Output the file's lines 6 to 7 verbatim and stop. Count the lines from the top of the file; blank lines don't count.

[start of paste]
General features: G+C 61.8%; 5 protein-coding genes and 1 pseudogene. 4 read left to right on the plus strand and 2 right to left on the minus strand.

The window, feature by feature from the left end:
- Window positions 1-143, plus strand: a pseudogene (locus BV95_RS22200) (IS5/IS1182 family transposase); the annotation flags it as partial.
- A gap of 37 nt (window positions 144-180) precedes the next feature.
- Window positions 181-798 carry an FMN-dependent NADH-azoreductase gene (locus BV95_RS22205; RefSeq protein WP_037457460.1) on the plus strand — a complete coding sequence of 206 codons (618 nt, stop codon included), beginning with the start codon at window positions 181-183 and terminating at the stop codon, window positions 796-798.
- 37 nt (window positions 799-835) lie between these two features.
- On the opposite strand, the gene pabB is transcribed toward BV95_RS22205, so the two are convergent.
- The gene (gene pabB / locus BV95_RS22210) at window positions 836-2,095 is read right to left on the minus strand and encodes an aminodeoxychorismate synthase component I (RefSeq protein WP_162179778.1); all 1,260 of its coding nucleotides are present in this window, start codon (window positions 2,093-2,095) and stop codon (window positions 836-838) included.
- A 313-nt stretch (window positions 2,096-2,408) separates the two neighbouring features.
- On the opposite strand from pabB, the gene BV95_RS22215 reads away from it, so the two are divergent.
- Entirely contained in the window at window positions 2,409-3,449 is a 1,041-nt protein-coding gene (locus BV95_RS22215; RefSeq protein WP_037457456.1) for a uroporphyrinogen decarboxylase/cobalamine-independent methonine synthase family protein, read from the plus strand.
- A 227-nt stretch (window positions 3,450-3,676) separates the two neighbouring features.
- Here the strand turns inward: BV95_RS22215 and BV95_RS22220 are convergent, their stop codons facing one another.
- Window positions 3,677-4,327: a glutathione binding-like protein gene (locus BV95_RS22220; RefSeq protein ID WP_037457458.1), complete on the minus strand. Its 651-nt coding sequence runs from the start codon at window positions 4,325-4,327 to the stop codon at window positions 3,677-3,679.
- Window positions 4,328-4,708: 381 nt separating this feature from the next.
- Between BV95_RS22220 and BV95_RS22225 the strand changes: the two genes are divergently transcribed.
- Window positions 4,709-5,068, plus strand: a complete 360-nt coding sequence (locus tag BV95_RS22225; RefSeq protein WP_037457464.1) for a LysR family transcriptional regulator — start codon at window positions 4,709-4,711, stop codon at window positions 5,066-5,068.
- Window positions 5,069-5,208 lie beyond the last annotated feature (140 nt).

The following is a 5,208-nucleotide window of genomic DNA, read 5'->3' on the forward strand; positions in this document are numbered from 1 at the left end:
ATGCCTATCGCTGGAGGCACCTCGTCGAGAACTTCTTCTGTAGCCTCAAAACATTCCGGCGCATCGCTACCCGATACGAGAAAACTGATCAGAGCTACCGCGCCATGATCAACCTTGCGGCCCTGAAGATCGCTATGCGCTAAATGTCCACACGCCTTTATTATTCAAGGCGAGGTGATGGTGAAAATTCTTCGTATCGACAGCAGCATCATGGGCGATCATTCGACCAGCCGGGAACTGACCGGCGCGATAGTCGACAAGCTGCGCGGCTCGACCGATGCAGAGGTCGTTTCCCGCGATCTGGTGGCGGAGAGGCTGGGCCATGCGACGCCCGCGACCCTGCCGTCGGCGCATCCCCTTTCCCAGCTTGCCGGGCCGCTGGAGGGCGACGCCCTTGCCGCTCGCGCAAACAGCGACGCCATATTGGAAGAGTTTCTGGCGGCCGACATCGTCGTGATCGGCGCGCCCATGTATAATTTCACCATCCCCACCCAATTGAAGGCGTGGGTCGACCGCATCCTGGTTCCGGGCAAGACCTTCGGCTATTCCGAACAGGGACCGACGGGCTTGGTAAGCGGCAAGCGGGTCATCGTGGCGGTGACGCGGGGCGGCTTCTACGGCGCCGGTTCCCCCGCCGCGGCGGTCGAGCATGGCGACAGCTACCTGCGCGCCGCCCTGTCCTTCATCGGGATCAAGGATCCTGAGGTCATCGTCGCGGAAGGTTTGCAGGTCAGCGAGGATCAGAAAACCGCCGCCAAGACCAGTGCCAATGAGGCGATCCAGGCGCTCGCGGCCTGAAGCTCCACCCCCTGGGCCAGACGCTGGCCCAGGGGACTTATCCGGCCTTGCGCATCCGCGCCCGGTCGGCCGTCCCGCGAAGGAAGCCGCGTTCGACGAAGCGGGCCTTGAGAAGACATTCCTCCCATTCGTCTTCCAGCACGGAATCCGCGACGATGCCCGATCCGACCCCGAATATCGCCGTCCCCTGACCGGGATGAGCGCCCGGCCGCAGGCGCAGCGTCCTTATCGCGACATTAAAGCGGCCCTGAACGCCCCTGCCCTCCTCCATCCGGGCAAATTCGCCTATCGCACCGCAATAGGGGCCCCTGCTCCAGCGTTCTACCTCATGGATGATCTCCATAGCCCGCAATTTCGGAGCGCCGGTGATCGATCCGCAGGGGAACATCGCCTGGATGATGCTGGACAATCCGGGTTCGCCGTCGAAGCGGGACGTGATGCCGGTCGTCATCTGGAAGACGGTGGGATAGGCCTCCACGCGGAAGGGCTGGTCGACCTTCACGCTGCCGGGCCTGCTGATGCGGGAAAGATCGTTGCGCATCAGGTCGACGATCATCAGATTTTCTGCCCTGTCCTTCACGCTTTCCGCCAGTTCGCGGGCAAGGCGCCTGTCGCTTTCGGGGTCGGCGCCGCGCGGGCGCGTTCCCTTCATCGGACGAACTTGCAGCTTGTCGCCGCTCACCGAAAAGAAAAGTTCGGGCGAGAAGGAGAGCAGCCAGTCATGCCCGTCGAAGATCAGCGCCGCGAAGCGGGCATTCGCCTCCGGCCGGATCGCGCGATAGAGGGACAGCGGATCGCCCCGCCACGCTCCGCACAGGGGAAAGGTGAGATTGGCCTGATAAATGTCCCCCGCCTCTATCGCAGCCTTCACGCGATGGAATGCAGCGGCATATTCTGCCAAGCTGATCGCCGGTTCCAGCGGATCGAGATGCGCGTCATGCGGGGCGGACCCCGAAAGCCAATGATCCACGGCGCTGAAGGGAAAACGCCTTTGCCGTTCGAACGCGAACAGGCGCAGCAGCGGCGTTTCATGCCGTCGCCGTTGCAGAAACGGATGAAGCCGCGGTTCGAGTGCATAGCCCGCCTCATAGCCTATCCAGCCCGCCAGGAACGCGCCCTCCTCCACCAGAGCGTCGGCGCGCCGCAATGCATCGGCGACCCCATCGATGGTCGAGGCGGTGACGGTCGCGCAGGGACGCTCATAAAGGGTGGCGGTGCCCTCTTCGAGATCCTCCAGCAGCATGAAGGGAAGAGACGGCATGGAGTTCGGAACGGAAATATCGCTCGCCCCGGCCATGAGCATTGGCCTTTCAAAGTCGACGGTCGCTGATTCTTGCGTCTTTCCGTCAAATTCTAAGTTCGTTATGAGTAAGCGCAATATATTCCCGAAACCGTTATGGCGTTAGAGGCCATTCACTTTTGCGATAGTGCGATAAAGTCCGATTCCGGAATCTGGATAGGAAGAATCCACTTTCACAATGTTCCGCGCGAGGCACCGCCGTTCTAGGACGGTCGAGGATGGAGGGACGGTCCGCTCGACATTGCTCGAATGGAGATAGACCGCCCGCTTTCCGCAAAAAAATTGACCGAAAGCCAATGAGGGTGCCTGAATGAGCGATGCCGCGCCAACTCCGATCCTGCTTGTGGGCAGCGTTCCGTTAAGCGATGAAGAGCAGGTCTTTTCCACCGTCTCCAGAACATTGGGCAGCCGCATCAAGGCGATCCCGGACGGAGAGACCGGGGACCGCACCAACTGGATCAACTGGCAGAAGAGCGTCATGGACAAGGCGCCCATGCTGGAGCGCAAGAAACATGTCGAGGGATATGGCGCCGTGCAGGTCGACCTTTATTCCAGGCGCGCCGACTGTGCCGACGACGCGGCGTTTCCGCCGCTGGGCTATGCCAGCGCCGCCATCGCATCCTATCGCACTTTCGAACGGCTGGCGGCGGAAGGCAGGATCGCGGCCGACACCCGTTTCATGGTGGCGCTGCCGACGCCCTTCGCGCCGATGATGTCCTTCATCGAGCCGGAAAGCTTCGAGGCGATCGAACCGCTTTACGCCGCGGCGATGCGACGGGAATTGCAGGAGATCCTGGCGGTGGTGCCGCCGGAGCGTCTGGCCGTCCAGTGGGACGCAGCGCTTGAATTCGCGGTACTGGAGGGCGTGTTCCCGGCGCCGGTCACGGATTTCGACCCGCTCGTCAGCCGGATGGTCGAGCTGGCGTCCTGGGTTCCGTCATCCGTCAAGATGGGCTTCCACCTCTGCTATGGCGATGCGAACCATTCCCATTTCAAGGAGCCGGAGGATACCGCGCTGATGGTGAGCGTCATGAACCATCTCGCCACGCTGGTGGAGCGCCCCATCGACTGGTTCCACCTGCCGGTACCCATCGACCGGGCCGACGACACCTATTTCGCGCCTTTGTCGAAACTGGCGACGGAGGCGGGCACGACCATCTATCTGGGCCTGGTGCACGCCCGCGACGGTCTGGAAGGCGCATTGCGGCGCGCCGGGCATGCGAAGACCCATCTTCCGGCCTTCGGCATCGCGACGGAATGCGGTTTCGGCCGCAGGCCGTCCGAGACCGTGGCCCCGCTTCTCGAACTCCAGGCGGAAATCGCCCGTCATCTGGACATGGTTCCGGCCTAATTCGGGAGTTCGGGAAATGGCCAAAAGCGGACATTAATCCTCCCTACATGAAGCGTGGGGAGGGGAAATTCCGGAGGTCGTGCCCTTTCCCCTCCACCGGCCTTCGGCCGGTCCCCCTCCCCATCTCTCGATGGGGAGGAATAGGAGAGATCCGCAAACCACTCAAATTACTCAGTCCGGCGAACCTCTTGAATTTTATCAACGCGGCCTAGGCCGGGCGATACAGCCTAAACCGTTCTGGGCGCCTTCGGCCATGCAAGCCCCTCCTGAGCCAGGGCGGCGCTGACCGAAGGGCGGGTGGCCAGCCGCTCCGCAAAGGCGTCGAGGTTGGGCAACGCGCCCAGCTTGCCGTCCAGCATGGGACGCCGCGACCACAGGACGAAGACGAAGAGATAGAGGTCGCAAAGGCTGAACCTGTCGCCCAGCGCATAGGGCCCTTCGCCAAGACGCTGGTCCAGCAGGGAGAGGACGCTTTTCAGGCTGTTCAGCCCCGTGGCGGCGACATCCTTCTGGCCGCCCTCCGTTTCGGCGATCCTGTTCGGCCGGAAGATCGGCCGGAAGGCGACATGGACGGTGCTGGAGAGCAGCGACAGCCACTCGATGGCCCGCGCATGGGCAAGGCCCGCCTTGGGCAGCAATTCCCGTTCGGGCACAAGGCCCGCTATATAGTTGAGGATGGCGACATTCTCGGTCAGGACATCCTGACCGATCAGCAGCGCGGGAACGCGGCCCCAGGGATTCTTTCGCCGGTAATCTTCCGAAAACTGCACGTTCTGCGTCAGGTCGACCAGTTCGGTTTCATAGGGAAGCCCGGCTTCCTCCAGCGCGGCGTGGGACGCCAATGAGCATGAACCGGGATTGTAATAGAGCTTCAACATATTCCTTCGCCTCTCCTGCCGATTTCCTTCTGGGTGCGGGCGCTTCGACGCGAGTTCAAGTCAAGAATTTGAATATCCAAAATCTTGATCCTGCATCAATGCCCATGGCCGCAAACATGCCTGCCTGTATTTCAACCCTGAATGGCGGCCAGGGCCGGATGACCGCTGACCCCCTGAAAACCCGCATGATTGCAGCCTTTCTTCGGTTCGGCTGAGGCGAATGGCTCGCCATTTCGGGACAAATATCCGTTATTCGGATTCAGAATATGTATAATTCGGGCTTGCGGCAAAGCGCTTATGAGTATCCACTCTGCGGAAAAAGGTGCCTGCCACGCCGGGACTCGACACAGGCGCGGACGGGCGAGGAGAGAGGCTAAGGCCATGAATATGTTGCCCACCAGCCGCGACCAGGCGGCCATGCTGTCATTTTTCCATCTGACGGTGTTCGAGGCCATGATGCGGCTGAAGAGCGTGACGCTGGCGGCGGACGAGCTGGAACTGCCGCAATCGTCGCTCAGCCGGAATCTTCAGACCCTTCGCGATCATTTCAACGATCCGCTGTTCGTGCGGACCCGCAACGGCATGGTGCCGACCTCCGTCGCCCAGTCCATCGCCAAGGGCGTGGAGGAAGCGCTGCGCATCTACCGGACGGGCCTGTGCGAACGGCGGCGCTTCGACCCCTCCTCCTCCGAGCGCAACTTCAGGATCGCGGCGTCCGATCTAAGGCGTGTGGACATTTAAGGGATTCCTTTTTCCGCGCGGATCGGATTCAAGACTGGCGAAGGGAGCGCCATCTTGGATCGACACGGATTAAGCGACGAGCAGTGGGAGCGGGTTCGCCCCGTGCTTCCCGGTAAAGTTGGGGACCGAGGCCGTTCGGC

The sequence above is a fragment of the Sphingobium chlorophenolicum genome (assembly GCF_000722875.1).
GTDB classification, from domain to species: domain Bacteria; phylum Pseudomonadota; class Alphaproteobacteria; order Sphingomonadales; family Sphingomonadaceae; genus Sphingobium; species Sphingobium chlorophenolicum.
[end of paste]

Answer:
- 37 nt (window positions 799-835) lie between these two features.
- On the opposite strand, the gene pabB is transcribed toward BV95_RS22205, so the two are convergent.